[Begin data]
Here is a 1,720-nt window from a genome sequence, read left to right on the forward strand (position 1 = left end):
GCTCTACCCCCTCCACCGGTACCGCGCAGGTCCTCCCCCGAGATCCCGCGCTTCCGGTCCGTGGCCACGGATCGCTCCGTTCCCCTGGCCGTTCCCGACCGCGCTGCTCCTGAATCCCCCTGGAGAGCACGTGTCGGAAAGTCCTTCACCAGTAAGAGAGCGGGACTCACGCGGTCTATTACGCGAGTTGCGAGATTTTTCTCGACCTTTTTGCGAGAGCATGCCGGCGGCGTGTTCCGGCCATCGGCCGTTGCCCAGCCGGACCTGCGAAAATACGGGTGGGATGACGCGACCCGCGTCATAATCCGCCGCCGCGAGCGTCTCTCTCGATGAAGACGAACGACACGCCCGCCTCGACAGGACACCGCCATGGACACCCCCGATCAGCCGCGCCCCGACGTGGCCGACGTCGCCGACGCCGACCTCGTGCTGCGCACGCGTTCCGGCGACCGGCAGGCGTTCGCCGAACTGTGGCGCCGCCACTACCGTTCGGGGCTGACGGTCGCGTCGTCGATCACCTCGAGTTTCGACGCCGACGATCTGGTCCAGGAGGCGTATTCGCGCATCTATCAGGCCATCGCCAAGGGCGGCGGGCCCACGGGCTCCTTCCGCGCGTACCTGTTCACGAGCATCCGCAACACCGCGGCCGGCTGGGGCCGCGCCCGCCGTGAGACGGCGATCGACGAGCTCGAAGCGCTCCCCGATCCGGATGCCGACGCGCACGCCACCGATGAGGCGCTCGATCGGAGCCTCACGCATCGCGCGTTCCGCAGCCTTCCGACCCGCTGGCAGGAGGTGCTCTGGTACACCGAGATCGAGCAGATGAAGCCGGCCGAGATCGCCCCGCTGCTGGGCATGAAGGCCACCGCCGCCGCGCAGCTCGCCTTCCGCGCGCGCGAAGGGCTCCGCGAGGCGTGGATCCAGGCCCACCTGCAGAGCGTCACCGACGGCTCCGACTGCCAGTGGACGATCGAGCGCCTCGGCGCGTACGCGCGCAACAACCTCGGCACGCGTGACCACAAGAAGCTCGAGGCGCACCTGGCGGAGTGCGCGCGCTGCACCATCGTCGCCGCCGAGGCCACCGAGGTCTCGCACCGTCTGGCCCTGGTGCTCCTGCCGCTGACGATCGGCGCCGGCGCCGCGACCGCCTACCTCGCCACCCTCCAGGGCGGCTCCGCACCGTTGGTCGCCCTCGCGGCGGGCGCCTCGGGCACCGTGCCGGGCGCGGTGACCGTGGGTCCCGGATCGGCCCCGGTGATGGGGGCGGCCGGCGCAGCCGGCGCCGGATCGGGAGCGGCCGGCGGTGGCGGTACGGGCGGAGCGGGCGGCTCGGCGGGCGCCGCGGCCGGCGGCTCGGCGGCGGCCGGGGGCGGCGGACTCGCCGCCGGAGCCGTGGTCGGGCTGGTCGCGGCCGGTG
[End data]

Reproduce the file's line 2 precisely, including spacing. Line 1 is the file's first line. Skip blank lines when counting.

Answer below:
GCTCTACCCCCTCCACCGGTACCGCGCAGGTCCTCCCCCGAGATCCCGCGCTTCCGGTCCGTGGCCACGGATCGCTCCGTTCCCCTGGCCGTTCCCGACCGCGCTGCTCCTGAATCCCCCTGGAGAGCACGTGTCGGAAAGTCCTTCACCAGTAAGAGAGCGGGACTCACGCGGTCTATTACGCGAGTTGCGAGATTTTTCTCGACCTTTTTGCGAGAGCATGCCGGCGGCGTGTTCCGGCCATCGGCCGTTGCCCAGCCGGACCTGCGAAAATACGGGTGGGATGACGCGACCCGCGTCATAATCCGCCGCCGCGAGCGTCTCTCTCGATGAAGACGAACGACACGCCCGCCTCGACAGGACACCGCCATGGACACCCCCGATCAGCCGCGCCCCGACGTGGCCGACGTCGCCGACGCCGACCTCGTGCTGCGCACGCGTTCCGGCGACCGGCAGGCGTTCGCCGAACTGTGGCGCCGCCACTACCGTTCGGGGCTGACGGTCGCGTCGTCGATCACCTCGAGTTTCGACGCCGACGATCTGGTCCAGGAGGCGTATTCGCGCATCTATCAGGCCATCGCCAAGGGCGGCGGGCCCACGGGCTCCTTCCGCGCGTACCTGTTCACGAGCATCCGCAACACCGCGGCCGGCTGGGGCCGCGCCCGCCGTGAGACGGCGATCGACGAGCTCGAAGCGCTCCCCGATCCGGATGCCGACGCGCACGCCACCGATGAGGCGCTCGATCGGAGCCTCACGCATCGCGCGTTCCGCAGCCTTCCGACCCGCTGGCAGGAGGTGCTCTGGTACACCGAGATCGAGCAGATGAAGCCGGCCGAGATCGCCCCGCTGCTGGGCATGAAGGCCACCGCCGCCGCGCAGCTCGCCTTCCGCGCGCGCGAAGGGCTCCGCGAGGCGTGGATCCAGGCCCACCTGCAGAGCGTCACCGACGGCTCCGACTGCCAGTGGACGATCGAGCGCCTCGGCGCGTACGCGCGCAACAACCTCGGCACGCGTGACCACAAGAAGCTCGAGGCGCACCTGGCGGAGTGCGCGCGCTGCACCATCGTCGCCGCCGAGGCCACCGAGGTCTCGCACCGTCTGGCCCTGGTGCTCCTGCCGCTGACGATCGGCGCCGGCGCCGCGACCGCCTACCTCGCCACCCTCCAGGGCGGCTCCGCACCGTTGGTCGCCCTCGCGGCGGGCGCCTCGGGCACCGTGCCGGGCGCGGTGACCGTGGGTCCCGGATCGGCCCCGGTGATGGGGGCGGCCGGCGCAGCCGGCGCCGGATCGGGAGCGGCCGGCGGTGGCGGTACGGGCGGAGCGGGCGGCTCGGCGGGCGCCGCGGCCGGCGGCTCGGCGGCGGCCGGGGGCGGCGGACTCGCCGCCGGAGCCGTGGTCGGGCTGGTCGCGGCCGGTG